Understanding Microbial Polarity

The Science

Microbes are not just “bags of salt water” in which everything floats freely and is evenly distributed inside a spherical cell. Instead, microbes establish and maintain the unequal distribution of their internal components, i.e., they have “polarity.” Polarity enables a microbe to move in the direction of a nutrient or away from a toxin, divide unequally into daughter cells that can display different behaviors (one can swim off looking for a new place to live and eat and the other may stay behind), or from structures that push the cell in one direction or another. A Stanford University research team is studying polarity in a microbe, Caulobacter crescentus, whose DNA was sequenced with Biological and Environmental Research support and that can remediate heavy metals in aquatic environments. A review article in the December 6, 2002, issue of Science, surveys the establishment of polarity in this and other microbes. This is a key step towards understanding the reality of complex microbial biology and the eventual use of microbes to address DOE needs in energy and the environment.


Bacteria are often highly polarized, exhibiting specialized structures at or near the ends of the cell. Moving toward food, adapting to environmental extremes, and, in many cases, entering and exploiting a eukaryotic host – these activities often involve processes that take place at or near the poles of the cell. Among such structures are actin-organizing centers, which mediate the movement of certain pathogenic bacteria within the cytoplasm of an animal host cell; organized arrays of membrane receptors, which govern chemosensory behavior in swimming bacteria; and asymmetrically positioned septa, which generate specialized progeny in differentiating bacteria. This polarization is orchestrated by complex and dynamic changes in the subcellular localization of signal transduction and cytoskeleton proteins as well as of specific regions of the chromosome. Recent work has provided information on how dynamic subcellular localization occurs and how it is exploited by the bacterial cell. “New” poles generated at the cell division plane differ from old poles from the previous round of cell division.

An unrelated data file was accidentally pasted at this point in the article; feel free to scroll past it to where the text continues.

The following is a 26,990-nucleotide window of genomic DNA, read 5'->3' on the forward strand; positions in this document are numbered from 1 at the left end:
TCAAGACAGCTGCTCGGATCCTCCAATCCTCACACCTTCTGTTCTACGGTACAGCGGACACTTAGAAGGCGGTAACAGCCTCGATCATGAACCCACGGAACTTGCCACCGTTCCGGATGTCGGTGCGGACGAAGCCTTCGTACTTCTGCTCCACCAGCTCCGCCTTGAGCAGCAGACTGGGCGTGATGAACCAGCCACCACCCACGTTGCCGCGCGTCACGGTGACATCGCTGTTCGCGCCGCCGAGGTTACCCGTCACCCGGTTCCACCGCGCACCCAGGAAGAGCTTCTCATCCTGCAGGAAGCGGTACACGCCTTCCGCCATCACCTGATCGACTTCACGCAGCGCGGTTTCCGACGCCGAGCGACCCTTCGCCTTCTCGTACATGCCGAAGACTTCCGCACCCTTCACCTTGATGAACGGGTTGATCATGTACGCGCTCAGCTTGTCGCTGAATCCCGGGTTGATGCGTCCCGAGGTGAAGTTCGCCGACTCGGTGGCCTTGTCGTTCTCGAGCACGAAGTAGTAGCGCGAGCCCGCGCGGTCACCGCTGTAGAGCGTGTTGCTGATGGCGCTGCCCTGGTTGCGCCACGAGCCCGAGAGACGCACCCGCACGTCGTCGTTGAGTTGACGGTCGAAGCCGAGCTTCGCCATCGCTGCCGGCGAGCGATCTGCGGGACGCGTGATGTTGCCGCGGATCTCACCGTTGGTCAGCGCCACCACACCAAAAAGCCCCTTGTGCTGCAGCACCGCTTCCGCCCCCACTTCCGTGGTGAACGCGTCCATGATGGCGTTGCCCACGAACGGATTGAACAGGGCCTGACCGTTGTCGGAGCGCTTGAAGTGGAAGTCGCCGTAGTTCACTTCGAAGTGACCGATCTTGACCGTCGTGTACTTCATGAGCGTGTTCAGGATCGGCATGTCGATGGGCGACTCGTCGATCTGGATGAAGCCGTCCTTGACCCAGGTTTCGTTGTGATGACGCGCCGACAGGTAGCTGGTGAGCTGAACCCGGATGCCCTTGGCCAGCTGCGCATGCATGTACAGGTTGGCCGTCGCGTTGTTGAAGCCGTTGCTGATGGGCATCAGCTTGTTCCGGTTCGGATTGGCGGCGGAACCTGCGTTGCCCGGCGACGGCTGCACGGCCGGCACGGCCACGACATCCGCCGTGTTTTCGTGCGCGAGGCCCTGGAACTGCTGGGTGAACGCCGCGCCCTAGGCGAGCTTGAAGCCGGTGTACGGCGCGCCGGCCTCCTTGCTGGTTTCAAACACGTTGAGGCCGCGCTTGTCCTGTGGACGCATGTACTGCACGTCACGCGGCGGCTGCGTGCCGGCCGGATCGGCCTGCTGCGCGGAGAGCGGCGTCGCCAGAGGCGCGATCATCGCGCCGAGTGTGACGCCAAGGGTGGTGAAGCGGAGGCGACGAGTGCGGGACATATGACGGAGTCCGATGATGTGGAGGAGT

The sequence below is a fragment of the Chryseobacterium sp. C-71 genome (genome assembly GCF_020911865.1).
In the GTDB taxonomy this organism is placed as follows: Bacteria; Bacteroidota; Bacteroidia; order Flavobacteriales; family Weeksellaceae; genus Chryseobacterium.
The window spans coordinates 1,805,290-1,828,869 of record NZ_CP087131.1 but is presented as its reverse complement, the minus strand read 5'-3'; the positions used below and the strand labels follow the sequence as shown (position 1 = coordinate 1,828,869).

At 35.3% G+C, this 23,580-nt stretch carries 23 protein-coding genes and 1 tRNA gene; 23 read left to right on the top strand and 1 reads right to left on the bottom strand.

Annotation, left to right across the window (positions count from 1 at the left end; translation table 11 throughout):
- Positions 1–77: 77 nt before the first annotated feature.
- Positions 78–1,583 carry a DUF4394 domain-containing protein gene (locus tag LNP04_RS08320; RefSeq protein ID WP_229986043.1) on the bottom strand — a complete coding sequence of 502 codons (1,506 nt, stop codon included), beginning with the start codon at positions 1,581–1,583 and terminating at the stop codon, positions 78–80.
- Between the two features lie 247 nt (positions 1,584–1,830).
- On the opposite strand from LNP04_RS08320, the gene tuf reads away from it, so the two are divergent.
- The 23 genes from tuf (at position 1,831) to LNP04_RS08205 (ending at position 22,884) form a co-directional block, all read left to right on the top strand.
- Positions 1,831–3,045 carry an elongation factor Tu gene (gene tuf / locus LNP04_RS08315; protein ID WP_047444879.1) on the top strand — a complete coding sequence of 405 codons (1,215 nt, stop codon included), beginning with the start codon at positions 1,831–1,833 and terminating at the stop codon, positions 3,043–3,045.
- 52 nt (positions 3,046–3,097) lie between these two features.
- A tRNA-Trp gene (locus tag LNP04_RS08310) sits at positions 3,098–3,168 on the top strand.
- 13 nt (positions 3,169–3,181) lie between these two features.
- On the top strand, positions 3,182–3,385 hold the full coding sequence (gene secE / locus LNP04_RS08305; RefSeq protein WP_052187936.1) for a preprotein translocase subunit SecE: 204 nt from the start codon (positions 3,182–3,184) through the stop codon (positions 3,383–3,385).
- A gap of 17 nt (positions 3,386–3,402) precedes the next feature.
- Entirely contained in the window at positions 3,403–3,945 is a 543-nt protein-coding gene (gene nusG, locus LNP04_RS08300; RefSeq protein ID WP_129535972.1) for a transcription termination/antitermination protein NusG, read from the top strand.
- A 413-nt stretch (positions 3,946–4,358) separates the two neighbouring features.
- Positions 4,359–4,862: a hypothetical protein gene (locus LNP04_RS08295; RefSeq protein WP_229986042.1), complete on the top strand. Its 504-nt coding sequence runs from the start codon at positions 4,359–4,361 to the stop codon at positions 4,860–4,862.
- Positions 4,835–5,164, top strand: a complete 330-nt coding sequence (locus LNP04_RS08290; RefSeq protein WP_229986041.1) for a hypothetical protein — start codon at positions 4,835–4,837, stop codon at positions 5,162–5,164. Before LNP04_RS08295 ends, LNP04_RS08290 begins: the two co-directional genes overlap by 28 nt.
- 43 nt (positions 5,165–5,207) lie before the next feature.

BER Program Manager

Ramana Madupu

U.S. Department of Energy, Biological and Environmental Research (SC-33)
Biological Systems Science Division
[email protected]


Shapiro, L., H. H. McAdams, and R. Losick. 2002. “Generating and Exploiting Polarity in Bacteria,” Science 298. DOI:10.1126/science.1072163.